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Sunday, September 20th, 2015

Hinduism: Week 2

Sunday, September 20, 2015

As I mentioned before, Eastern and Western philosophies come from different starting points. With such dissimilar foundations, at core they have very different worldviews. Our Christian problem has been that we assumed Jesus was a Westerner, when his Aramaic language and thought forms would have been much more similar to the East. It is no accident that Jesus lived in what we call “The Middle East,” on the cusp and under the control of Greek and Roman cultures, but surely not inside of them. Nonetheless, Western Christianity has understood and even pictured Jesus as if he were a European.

Several central ideas, affirmed by Jesus, were already formed in the ancient Hindu Vedas, then unfolded by the Upanishads and the Bhagavad Gita. In each case, notice that the mind revealed in these scriptures first sees things in their wholeness; whereas Westerners tend to first see things in their diversity. Today I’ll briefly introduce advaita, then we’ll explore the Hindu themes of karma and maya on Monday and Tuesday.

The word advaita is loosely translated as “having no duality,” implying that the proper or spiritual way of understanding things is outside the realm of comparison or judgment. Advaita describes the non-dual or contemplative mind that understands things in their unity and connection before it separates them: not completely one, but not two either. Mirabai Starr says advaita “is not about everything being one big mushy, homogeneous, tasteless thing.” [1] Rather, it’s the subtle distinction that all things share the same ground of being, the same supreme reality that encompasses great diversity. At root, nothing is separate.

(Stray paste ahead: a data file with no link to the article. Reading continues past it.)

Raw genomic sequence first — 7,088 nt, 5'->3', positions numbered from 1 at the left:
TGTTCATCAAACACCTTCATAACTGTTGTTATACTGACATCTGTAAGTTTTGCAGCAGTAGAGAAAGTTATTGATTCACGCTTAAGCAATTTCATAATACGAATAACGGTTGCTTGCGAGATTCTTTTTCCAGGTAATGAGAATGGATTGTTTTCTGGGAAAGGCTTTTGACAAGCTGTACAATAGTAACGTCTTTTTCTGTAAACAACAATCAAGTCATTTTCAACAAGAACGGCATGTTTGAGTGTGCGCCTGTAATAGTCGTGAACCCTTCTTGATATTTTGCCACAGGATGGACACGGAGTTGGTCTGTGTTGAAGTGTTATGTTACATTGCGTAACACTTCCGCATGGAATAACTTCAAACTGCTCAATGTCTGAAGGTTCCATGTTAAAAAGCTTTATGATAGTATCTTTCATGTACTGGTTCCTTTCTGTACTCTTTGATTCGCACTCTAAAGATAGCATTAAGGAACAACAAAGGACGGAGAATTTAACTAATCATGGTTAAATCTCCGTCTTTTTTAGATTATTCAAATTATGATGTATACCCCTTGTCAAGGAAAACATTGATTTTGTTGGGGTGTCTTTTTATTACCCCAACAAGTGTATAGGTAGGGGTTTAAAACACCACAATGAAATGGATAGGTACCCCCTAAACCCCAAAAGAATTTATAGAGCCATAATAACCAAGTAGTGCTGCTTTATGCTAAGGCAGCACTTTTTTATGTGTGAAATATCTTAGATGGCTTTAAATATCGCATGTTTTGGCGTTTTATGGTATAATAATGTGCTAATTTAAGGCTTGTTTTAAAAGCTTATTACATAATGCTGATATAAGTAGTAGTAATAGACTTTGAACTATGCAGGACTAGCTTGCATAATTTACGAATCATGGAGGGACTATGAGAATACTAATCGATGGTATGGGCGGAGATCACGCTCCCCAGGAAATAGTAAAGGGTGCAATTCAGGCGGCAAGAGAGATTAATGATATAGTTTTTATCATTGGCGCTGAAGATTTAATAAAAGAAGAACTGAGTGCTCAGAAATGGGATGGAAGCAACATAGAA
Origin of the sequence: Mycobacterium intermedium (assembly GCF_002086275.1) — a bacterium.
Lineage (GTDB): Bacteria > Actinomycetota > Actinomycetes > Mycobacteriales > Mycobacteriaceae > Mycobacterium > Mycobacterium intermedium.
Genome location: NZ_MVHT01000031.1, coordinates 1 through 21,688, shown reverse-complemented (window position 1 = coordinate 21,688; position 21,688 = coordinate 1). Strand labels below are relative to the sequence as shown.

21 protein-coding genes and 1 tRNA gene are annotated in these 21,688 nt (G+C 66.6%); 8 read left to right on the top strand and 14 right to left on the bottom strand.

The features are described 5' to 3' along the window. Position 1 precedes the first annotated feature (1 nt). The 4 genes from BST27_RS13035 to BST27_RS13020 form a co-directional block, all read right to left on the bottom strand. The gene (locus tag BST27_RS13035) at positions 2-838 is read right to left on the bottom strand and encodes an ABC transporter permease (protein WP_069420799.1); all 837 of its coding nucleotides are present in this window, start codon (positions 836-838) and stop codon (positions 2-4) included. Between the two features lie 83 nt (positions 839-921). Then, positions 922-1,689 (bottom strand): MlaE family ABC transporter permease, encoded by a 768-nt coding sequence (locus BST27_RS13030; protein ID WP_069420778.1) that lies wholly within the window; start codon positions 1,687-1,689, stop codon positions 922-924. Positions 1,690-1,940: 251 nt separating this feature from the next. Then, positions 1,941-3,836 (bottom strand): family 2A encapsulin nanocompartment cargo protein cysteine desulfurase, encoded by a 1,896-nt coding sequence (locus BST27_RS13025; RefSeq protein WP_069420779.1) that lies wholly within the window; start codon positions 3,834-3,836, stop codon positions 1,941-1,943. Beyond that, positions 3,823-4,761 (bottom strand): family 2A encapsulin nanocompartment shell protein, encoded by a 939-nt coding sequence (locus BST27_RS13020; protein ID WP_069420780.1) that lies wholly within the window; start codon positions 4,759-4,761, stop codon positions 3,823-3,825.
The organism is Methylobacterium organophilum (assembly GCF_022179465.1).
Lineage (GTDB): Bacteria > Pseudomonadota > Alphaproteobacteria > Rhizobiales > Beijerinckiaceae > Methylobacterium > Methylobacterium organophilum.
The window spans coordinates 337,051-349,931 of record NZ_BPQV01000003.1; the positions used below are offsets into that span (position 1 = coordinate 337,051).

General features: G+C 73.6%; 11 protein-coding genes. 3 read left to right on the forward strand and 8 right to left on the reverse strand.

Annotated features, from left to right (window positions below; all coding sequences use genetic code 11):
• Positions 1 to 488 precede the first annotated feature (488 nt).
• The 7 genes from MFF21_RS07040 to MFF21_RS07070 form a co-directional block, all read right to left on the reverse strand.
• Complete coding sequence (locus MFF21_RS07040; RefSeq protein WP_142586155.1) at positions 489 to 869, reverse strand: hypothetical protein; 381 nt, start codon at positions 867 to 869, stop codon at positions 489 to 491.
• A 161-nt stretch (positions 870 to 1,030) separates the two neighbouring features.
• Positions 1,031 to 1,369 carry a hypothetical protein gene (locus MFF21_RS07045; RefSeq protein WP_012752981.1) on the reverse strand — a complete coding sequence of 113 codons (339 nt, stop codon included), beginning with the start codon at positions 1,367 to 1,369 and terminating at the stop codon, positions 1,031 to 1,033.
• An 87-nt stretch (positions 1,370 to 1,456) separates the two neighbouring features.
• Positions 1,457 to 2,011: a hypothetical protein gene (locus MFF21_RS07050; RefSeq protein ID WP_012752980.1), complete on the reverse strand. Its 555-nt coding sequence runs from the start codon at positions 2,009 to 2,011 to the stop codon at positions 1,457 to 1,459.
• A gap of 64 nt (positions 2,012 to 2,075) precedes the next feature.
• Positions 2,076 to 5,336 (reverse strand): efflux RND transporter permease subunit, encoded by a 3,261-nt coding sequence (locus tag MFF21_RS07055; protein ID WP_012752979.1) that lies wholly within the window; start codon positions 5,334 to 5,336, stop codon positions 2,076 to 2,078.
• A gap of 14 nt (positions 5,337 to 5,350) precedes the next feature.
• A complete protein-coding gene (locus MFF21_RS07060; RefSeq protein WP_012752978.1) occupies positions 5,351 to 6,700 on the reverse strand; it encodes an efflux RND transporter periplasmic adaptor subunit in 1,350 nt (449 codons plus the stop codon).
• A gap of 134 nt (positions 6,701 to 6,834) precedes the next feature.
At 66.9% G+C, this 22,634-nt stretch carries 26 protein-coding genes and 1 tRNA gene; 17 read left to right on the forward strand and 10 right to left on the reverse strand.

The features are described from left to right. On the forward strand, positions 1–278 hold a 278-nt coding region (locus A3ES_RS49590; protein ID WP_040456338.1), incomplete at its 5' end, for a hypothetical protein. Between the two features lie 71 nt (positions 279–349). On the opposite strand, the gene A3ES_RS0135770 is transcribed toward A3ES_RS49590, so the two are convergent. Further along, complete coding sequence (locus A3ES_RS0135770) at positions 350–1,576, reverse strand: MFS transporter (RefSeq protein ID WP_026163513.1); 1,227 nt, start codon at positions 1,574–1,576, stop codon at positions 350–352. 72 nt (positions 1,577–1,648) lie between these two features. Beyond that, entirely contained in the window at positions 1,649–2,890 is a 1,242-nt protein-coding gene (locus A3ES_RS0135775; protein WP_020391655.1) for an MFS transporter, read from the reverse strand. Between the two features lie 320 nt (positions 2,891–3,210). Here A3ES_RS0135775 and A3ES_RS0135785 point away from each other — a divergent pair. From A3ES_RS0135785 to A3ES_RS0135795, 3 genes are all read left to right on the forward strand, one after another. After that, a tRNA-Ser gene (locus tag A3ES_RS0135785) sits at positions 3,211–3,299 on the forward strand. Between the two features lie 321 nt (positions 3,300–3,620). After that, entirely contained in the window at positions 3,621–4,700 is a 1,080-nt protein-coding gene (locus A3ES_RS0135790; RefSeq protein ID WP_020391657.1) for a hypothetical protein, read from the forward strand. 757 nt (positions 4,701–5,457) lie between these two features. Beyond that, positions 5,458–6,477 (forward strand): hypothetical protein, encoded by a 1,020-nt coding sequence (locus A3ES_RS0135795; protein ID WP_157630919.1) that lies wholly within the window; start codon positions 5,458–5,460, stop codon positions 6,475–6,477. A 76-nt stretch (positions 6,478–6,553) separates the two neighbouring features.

Can you “imagine” that way? Westerners have a very hard time doing this until they are trained: first one, then two; first similarity, then dissimilarity. If you start with two (dissimilarity and distinction) it is almost impossible to ever get back to unitive consciousness or similarity, from which most compassion, or at least tolerance, proceeds. If you start with advaita, you can still go back to making needed and helpful distinctions, but now love and union is prior to knowledge and information. That is the unique starting place of so many Eastern religions!

Gateway to Silence:
The Christ in me sees the Christ in you. Namaste.

[1] Mirabai Starr, “Unitive Consciousness: An Eastern Perspective” (an unpublished webcast from the Center for Action and Contemplation: 2015).

Image credit: Dialogue between Krishna and Arjuna on the battlefield of Kurukshetra, Bhagavad Gita; The San Diego Museum of Art Collection
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